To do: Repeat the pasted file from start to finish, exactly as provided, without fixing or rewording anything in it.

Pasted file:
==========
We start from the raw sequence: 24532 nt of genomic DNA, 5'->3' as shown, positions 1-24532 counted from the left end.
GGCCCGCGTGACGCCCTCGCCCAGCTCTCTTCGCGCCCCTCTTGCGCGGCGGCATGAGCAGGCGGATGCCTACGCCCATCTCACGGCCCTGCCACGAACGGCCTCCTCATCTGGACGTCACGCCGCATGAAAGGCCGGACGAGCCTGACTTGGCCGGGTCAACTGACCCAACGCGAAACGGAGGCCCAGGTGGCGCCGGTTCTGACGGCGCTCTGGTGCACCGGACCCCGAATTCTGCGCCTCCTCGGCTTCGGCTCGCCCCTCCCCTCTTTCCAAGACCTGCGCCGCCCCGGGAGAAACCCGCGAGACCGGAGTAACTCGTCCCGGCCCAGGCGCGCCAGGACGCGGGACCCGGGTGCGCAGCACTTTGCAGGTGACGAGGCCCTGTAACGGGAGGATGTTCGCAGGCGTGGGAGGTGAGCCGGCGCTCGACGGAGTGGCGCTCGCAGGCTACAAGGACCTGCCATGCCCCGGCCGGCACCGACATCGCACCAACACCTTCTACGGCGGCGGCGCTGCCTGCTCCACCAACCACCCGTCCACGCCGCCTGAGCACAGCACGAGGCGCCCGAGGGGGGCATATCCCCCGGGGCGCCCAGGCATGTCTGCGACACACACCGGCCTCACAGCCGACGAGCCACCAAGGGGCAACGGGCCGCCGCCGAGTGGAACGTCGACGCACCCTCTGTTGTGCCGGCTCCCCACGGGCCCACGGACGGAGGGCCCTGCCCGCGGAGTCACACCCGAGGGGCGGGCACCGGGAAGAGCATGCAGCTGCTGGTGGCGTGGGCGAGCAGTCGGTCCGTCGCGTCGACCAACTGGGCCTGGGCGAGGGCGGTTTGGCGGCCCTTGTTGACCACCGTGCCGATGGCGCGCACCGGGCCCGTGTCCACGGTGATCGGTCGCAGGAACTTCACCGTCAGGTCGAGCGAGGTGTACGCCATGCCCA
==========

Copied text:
We start from the raw sequence: 24532 nt of genomic DNA, 5'->3' as shown, positions 1-24532 counted from the left end.
GGCCCGCGTGACGCCCTCGCCCAGCTCTCTTCGCGCCCCTCTTGCGCGGCGGCATGAGCAGGCGGATGCCTACGCCCATCTCACGGCCCTGCCACGAACGGCCTCCTCATCTGGACGTCACGCCGCATGAAAGGCCGGACGAGCCTGACTTGGCCGGGTCAACTGACCCAACGCGAAACGGAGGCCCAGGTGGCGCCGGTTCTGACGGCGCTCTGGTGCACCGGACCCCGAATTCTGCGCCTCCTCGGCTTCGGCTCGCCCCTCCCCTCTTTCCAAGACCTGCGCCGCCCCGGGAGAAACCCGCGAGACCGGAGTAACTCGTCCCGGCCCAGGCGCGCCAGGACGCGGGACCCGGGTGCGCAGCACTTTGCAGGTGACGAGGCCCTGTAACGGGAGGATGTTCGCAGGCGTGGGAGGTGAGCCGGCGCTCGACGGAGTGGCGCTCGCAGGCTACAAGGACCTGCCATGCCCCGGCCGGCACCGACATCGCACCAACACCTTCTACGGCGGCGGCGCTGCCTGCTCCACCAACCACCCGTCCACGCCGCCTGAGCACAGCACGAGGCGCCCGAGGGGGGCATATCCCCCGGGGCGCCCAGGCATGTCTGCGACACACACCGGCCTCACAGCCGACGAGCCACCAAGGGGCAACGGGCCGCCGCCGAGTGGAACGTCGACGCACCCTCTGTTGTGCCGGCTCCCCACGGGCCCACGGACGGAGGGCCCTGCCCGCGGAGTCACACCCGAGGGGCGGGCACCGGGAAGAGCATGCAGCTGCTGGTGGCGTGGGCGAGCAGTCGGTCCGTCGCGTCGACCAACTGGGCCTGGGCGAGGGCGGTTTGGCGGCCCTTGTTGACCACCGTGCCGATGGCGCGCACCGGGCCCGTGTCCACGGTGATCGGTCGCAGGAACTTCACCGTCAGGTCGAGCGAGGTGTACGCCATGCCCA